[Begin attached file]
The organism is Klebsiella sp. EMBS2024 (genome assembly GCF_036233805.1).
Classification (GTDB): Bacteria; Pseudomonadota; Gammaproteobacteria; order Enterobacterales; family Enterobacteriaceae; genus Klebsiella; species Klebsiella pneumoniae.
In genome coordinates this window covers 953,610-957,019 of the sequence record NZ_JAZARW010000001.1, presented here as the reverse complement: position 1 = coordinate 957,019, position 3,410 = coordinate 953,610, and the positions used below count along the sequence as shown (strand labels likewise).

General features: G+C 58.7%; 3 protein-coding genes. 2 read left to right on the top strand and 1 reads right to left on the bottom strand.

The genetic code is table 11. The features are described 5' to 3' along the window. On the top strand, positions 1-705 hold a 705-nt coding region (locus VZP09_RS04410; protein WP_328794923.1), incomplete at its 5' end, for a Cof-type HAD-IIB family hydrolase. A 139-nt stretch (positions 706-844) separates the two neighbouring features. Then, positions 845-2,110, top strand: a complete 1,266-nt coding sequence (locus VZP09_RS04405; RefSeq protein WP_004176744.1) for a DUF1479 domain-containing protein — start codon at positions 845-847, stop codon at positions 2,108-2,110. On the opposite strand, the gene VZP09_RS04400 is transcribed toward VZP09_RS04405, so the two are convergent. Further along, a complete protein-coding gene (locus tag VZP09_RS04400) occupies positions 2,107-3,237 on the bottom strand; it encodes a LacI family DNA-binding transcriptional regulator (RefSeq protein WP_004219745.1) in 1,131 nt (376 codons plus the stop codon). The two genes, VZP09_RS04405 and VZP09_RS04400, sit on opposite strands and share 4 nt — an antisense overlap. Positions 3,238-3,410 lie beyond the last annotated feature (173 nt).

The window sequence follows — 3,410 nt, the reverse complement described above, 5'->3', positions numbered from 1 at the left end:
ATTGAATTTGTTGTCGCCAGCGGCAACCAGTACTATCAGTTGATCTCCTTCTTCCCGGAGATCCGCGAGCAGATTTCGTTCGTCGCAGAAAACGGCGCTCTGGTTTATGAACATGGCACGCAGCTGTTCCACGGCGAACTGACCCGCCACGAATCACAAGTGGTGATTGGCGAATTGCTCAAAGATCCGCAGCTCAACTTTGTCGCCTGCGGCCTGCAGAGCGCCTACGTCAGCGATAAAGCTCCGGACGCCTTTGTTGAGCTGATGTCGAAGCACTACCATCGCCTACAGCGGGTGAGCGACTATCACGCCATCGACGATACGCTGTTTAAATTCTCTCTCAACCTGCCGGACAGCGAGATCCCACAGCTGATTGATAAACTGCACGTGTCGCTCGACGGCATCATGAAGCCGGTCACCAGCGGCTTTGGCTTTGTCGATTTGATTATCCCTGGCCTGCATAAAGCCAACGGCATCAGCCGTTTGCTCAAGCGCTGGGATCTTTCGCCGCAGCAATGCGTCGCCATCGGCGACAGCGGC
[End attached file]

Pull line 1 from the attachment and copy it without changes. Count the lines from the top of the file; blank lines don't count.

The organism is Klebsiella sp. EMBS2024 (genome assembly GCF_036233805.1).